Support for the restoration of monarchyEdit
This is a list of countries showing support for the restoration of a previously abolished monarchy.
|Rank||Country||Supporters||% of country
- Georg von Trapp (1880–1947)
- Joseph Roth (1894–1939)
- Erik von Kuehnelt-Leddihn (1909–1999)
- Ernst Fuchs (1930–2015)
- José Bonifácio (1763–1838)
- Viscount of Rio Branco (1819–1880)
- João Lustosa da Cunha Paranaguá, Marquis of Paranaguá (1821–1912)
- José de Alencar (1829–1877)
- Carlos Gomes (1836–1896)
- Afonso Celso, Viscount of Ouro Preto (1836–1912)
- André Rebouças (1838–1898)
- Machado de Assis (1839–1908)
- Joaquim Nabuco (1839–1910)
- José do Patrocínio (1854–1905)
- Baron of Rio Branco (1845–1912)
- Alberto Santos-Dumont (1873–1932)
- José Osvaldo de Meira Penna (1917–2017)
- Ariano Suassuna (1927–2014)
- Prince Bertrand of Orléans-Braganza (born 1941)
- Olavo de Carvalho (born 1947)
- General Paulo Chagas (born 1949)
- Luiz Philippe of Orléans-Braganza (born 1969)
- Carla Zambelli (born 1980)
- Paulo Eduardo Martins (born 1981)
- Hergé (1903–1983)
- Winston Churchill (1874–1965)
- Agatha Christie (1890–1976)
- J.R.R. Tolkien (1892–1973)
- C.S. Lewis (1898–1963)
- Harold Wilson (1916–1995)
- Peregrine Worsthorne (born 1923)
- Mary Warnock, Baroness Warnock (1924-2019)
- Betty Boothroyd (born 1929)
- Joan Collins (born 1933)
- Michael Heseltine (born 1933)
- Alan Bennett (born 1933)
- Judi Dench (born 1934)
- Julie Andrews (born 1935)
- Nikolai Tolstoy (1935)
- Frederick Forsyth (born 1938)
- Tom Jones (singer) (born 1940)
- Paul McCartney (born 1942)
- Vernon Bogdanor (born 1943)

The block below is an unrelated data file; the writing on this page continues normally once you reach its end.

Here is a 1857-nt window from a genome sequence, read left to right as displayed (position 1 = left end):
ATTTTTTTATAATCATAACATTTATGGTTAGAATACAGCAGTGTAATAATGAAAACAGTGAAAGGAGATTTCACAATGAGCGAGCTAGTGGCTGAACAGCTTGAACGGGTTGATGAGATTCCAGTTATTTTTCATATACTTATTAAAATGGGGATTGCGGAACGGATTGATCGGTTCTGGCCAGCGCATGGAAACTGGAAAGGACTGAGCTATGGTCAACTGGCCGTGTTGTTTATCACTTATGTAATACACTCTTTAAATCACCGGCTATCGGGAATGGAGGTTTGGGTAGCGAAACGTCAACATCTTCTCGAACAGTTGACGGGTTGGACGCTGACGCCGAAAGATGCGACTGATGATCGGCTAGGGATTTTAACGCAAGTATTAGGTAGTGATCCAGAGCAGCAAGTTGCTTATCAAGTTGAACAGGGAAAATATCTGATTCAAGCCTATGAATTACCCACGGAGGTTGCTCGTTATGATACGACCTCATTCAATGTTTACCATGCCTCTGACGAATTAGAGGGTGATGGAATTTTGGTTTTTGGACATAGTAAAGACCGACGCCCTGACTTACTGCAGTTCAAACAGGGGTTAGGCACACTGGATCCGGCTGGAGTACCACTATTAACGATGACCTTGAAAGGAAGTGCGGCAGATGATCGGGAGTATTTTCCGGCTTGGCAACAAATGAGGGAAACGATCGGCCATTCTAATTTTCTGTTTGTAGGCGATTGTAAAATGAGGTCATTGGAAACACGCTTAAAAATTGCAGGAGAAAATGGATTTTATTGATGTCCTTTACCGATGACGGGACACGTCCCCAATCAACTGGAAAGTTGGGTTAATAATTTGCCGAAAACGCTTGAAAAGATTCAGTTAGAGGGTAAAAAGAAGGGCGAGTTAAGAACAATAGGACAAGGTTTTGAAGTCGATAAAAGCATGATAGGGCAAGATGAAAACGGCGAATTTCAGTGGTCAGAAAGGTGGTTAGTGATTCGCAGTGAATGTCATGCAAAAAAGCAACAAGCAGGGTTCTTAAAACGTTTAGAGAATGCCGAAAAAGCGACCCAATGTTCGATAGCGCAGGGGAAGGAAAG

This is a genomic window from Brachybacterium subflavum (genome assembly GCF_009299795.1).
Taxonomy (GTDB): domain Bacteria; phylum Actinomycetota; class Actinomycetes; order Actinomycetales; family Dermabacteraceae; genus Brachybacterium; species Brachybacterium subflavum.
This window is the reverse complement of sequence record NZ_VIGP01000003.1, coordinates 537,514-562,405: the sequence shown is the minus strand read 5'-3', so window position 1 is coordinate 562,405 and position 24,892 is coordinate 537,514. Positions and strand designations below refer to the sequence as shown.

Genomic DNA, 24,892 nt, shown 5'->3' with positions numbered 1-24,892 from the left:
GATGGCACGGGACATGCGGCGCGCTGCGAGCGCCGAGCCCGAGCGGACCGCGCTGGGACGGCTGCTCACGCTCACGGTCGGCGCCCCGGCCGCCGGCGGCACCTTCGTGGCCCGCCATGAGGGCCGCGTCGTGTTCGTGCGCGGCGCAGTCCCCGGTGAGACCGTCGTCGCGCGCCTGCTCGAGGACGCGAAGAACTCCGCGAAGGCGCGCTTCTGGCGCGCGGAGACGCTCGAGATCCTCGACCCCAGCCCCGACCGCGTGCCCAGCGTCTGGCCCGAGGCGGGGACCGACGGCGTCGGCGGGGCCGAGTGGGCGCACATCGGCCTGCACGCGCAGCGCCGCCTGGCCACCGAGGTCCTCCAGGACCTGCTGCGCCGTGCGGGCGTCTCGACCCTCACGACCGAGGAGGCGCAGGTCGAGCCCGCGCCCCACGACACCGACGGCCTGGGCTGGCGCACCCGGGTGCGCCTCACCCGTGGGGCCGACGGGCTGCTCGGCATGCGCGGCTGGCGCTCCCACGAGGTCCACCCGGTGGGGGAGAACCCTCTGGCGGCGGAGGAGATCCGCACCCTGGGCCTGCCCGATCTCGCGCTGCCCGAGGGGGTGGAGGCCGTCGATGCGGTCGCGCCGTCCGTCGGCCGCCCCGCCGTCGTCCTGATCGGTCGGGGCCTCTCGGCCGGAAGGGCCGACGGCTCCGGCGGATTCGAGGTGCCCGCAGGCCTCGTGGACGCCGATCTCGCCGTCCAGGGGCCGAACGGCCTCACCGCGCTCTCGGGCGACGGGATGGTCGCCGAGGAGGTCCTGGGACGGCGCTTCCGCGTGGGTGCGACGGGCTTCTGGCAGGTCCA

- John Major (born 1943)
- Simon Blackburn (born 1944)
- Roger Scruton (born 1944)
- Edwina Currie (born 1946)
- William Shawcross (born 1946)
- Elton John (born 1947)
- Jeremy Irons (born 1948)
- Tony Blair (born 1953)
- Anthony Seldon (born 1953)
- Alex Salmond (born 1954)
- Ian Botham (born 1955)
- Theresa May (born 1956)
- Stephen Fry (born 1957)
- Rupert Everett (born 1959)
- Nick Ferrari (born 1959)
- Alison Moyet (born 1961)
- Camila Batmanghelidjh (born 1963)
- Tracey Emin (born 1963)
- Quentin Letts (born 1963)
- Peter Morgan (born 1963)
- Andrew Roberts (born 1963)
- Nigel Farage (born 1964)
- Boris Johnson (born 1964)
- Rachel Johnson (born 1965)
- David Cameron (born 1966)
- Ed Vaizey (born 1968)
- Jacob Rees-Mogg (born 1969)
- Geri Halliwell (born 1972)
- Miranda Hart (born 1972)
- Victoria Coren Mitchell (born 1972)
- Victoria Beckham (born 1974)
- Alex Massie (born 1974)
- David Mitchell (born 1974)
- Emma Bunton (born 1976)
- Adele (born 1988)
- George-Étienne Cartier (1814–1873)
- John A. Macdonald (1815–1891)
- Alexander Tilloch Galt(1817–1893)
- Thomas D'Arcy McGee (1825–1868)
- Henri-Gustave Joly de Lotbinière (1829–1908)
- Emily Carr (1871–1945)
- William Lyon Mackenzie King (1874–1950)
- David Milne (1882–1953)
- Louis St. Laurent (1882–1973)
- Vincent Massey (1887–1967)
- Georges Vanier (1888–1967)
- Conn Smythe (1895–1980)
- John Diefenbaker (1895–1979)
- Lester B. Pearson (1897–1972)
- Eugene Forsey (1904–1991)
- George Montegu Black II (1911–1976)
- Robertson Davies (1913–1995)
- George Grant (1918–1988)
- Pierre Trudeau (1919–2000)
- Nancy Bell (1924–1989)
- Robert Layton (1925–2002)
- Glenn Gould (1932–1982)
- Jean Chrétien (born 1934)
- Don Cherry (born 1934)
- Margaret Atwood (born 1939)
- Charles Pachter (born 1942)
- Michael Valpy (born 1942)
- John Fraser (born 1944)
- Jack Layton (1950–2011)
- John Aimers (born 1951)
- Kevin S. MacLeod (born 1951)
- Stephen Harper (born 1959)
- Andrew Coyne (born 1960)
- Colby Cosh (born 1971)
- Ray Novak (born 1977)
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[s]ome people think the NDP may want to get rid of the monarchy but I can assure you that's absolutely not the case. My Dad was a big time monarchist and so am I.
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Seeing me, she exclaimed, "You again!" I instantly replied, "I am the monarchist from Quebec."
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Paradox defines him... He's a monarchist who loves royalty, yet he delights in satirizing them.